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HOW IPO SHARES ARE ALLOTED
IPO ALLOTMENT PROCESS
PROCEDURE FOR ALLOTMENT OF SHARES IN IPO
An announcement of IPO by renowned companies creates an excitement amongst the investors. IPO or Initial Public Offerings is a process of offering shares of a private company to the public in a new stock issuance that helps company raise capital from public investors.
Companies announce their decision to go public when they need to raise capital for operations or expansion and are confident about their future performance. When the IPO is finally announced in the market, the company generally, keeps the bidding window open for 3days. Within these days the investors apply for shares of that company. Once the applications are submitted within that period, the IPO allotment process takes place which depends on the response the IPO got from the investors. Various factors affect the allotment process.
When an investor thinks of investing in IPO, they also want to know about how the allocation of shares takes place. Perhaps, they previously attempted to participate in an IPO and didn’t receive an allocation of shares and wants to know why.
The allocation of shares happens according to the rules laid down by the Securities and Exchange Board of India (SEBI). There are three categories according to which the allocation is reserved: Qualified Institutional Buyers (QIB), Non-Institutional Investors and retail investors. It is impossible to know in advance whether an investor will receive an allocation of shares but understanding how the shares are allocated in IPO might help to set the expectations and explain why the shares may not get allocated.
Before understanding the procedure of share allocation to retail investors in an IPO, it is important to understand the concept of “Lot Size”.
When a company announces IPO, its total equity shares on offer are divided into lots, each lot comprising of an equal number of shares and each application made by retail investors is in multiple of these lots.
A company XYZ intends to issue 1 lakh shares in an IPO and has decided a lot size of 10 shares per lot.
In this case, Total no. of lots on offer = (Total no. of shares / Total no. of shares in 1 lot), which equals to 10,000.
Whenever a retail individual investor will bid for shares in an IPO, he/she will bid in terms of no. of lot like 1 lot, 2 lot and so on but they cannot bid in terms of no. of shares. Once all the bids are submitted, a system process is run to eliminate all the improper submission of bids by the investors.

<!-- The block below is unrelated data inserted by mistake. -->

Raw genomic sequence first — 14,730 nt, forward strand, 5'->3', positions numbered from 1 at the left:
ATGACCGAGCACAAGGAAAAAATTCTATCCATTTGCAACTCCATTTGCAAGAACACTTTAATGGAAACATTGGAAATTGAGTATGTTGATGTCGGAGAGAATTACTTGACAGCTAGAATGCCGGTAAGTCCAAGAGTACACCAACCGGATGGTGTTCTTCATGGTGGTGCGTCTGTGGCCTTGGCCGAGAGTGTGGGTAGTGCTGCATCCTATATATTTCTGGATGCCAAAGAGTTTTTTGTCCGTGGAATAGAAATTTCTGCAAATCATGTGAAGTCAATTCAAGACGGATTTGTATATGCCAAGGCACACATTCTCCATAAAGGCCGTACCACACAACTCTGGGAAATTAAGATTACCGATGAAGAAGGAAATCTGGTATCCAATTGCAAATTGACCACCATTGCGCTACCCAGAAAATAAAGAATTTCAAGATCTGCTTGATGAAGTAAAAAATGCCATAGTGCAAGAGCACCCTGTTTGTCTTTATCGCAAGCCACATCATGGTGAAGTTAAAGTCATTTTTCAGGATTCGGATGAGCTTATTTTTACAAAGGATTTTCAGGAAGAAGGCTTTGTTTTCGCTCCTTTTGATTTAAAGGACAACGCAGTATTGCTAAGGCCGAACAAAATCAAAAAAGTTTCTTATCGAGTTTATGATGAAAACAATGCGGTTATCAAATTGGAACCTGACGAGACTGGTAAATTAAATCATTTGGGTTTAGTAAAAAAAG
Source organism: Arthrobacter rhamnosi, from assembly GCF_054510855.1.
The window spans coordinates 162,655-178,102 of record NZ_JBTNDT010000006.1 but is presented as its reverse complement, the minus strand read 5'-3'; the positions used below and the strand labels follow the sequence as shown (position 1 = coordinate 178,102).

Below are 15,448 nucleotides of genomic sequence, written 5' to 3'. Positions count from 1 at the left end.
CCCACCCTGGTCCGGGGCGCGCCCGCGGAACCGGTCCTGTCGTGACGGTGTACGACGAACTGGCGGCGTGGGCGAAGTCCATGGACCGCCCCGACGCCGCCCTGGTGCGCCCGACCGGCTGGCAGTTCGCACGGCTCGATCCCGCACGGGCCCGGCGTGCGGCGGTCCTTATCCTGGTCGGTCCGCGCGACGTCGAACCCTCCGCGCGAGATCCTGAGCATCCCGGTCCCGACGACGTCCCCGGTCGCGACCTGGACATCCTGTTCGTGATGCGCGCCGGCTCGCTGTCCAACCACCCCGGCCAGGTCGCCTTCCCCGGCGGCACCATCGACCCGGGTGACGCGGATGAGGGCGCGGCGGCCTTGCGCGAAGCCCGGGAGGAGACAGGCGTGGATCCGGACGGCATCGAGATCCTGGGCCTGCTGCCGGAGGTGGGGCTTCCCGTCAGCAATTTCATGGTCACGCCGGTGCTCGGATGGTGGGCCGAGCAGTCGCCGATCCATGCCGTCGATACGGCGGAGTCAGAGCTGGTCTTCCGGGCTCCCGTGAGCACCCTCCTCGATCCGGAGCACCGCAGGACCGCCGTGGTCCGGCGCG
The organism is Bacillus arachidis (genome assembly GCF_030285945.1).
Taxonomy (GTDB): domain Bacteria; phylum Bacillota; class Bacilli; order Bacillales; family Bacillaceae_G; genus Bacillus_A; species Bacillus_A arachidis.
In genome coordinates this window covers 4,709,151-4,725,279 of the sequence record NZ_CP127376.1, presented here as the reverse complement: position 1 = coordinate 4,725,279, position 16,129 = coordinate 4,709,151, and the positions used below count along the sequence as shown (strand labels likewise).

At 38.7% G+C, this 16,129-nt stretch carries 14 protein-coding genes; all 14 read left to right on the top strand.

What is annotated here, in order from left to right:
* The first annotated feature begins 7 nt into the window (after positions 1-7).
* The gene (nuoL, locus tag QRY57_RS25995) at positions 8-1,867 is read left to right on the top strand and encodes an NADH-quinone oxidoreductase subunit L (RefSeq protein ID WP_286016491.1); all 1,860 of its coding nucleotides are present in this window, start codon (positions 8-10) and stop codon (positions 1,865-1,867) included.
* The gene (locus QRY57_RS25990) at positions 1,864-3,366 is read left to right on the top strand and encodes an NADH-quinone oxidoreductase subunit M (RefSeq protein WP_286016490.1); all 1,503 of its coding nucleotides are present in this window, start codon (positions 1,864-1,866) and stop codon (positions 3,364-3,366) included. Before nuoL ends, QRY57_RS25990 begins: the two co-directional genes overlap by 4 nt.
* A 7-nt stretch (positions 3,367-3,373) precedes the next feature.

Now, after getting the total no. of successful bids, there may be 2 cases which are:
Total cumulative no. of bid lots < Total no. of lots offered
- In case the total no. of bid lots, by all the applicants combined is less than total no. of lot offered then everyone gets the allocation of same number of lots that they had bid for.
Total cumulative no. of bid lots > Total no. of lots offered
- This case is little complicated. Here, while allotting the shares, SEBI rules are taken into consideration, according to which no individual can be allotted more than 1 lot.
Small Over-Subscription – In this case, each applicant with successful bid would be 1st allotted with 1 lot of shares and the balance shares shall be allotted proportionately.
Large Over-Subscription – If the over-subscription is extremely large then each applicant with successful bid cannot be allotted even 1 lot of shares. In this situation, according to SEBI, the lots shall be allotted on a lucky draw basis. The process is all computerized so there are no chances of any partiality.
Arbitrageurs:Arbitrageurs are those who try to make profit from the difference in the prices of an asset due to market conditions.
There can be two reasons for non-allotment of shares in an IPO offering which are mentioned below:
Invalid bid because of invalid PAN no. or invalid Demat Account no. or multiple applications submitted from the same name.
Applicant could not get assigned any lot after the lucky draw process for allocation of shares, in case of huge over-subscription).
When an IPO gets announced, investors from different categories start applying for shares. Once the applied share gets credited to their Demat & Trading account, it is referred to IPO allotment.
No, the IPO allotment doesn’t happen on the basis first come first serve. The allotment process totally depends on how the IPO got responses from the investors. If the IPO is undersubscribed, then the investor may get allotted all the lots for which they have applied. If the IPO is oversubscribed, then the allocation of shares to the retail investor happens through a computerized process.
As a retail investor, you can only increase your chances of getting an IPO allotted by applying for shares through multiple demat accounts, say, a family member or a friend. You cannot apply for shares on your own name from multiple Demat accounts.
The allotment of IPO shares depends on how the investors have showed their interest to it. There are different cases which affect the IPO allotment process:
In case the total no. of bid lots, by all the applicants combined is less than total no. of lot offered then everyone gets the allocation of same number of lots that they had bid for.
The other case is when the total no. of bid lots is by the applicants is more than the offered, then SEBI rules are taken into consideration, according to which no individual can be allotted more than 1 lot.
When the IPO is oversubscribed, then the scenario is totally different. Oversubscription is again, divided into small and large.
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